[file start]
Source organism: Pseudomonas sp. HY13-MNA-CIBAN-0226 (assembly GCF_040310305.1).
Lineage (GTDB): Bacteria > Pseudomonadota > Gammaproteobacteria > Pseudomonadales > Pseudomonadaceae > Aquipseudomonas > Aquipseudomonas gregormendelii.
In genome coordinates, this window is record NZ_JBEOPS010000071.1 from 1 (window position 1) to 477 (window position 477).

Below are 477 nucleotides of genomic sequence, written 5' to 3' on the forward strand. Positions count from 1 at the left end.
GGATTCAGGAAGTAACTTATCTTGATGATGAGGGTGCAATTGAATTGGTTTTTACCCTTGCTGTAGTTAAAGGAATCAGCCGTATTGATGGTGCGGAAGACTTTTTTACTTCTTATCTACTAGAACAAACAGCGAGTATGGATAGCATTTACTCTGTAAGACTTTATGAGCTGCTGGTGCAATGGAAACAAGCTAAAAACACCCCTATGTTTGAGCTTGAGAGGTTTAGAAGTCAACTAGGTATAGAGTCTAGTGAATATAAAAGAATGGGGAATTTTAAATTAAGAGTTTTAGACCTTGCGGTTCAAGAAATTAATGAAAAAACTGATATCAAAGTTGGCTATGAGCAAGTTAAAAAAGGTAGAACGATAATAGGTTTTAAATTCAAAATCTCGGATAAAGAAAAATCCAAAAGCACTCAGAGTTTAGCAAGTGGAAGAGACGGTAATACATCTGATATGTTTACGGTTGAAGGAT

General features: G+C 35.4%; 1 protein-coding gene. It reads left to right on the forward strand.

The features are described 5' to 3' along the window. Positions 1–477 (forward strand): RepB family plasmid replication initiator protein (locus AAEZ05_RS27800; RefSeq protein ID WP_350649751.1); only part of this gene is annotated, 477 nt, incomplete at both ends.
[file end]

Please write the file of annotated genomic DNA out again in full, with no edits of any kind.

Source organism: Pseudomonas sp. HY13-MNA-CIBAN-0226 (assembly GCF_040310305.1).
Lineage (GTDB): Bacteria > Pseudomonadota > Gammaproteobacteria > Pseudomonadales > Pseudomonadaceae > Aquipseudomonas > Aquipseudomonas gregormendelii.
In genome coordinates, this window is record NZ_JBEOPS010000071.1 from 1 (window position 1) to 477 (window position 477).

Below are 477 nucleotides of genomic sequence, written 5' to 3' on the forward strand. Positions count from 1 at the left end.
GGATTCAGGAAGTAACTTATCTTGATGATGAGGGTGCAATTGAATTGGTTTTTACCCTTGCTGTAGTTAAAGGAATCAGCCGTATTGATGGTGCGGAAGACTTTTTTACTTCTTATCTACTAGAACAAACAGCGAGTATGGATAGCATTTACTCTGTAAGACTTTATGAGCTGCTGGTGCAATGGAAACAAGCTAAAAACACCCCTATGTTTGAGCTTGAGAGGTTTAGAAGTCAACTAGGTATAGAGTCTAGTGAATATAAAAGAATGGGGAATTTTAAATTAAGAGTTTTAGACCTTGCGGTTCAAGAAATTAATGAAAAAACTGATATCAAAGTTGGCTATGAGCAAGTTAAAAAAGGTAGAACGATAATAGGTTTTAAATTCAAAATCTCGGATAAAGAAAAATCCAAAAGCACTCAGAGTTTAGCAAGTGGAAGAGACGGTAATACATCTGATATGTTTACGGTTGAAGGAT

General features: G+C 35.4%; 1 protein-coding gene. It reads left to right on the forward strand.

The features are described 5' to 3' along the window. Positions 1–477 (forward strand): RepB family plasmid replication initiator protein (locus AAEZ05_RS27800; RefSeq protein ID WP_350649751.1); only part of this gene is annotated, 477 nt, incomplete at both ends.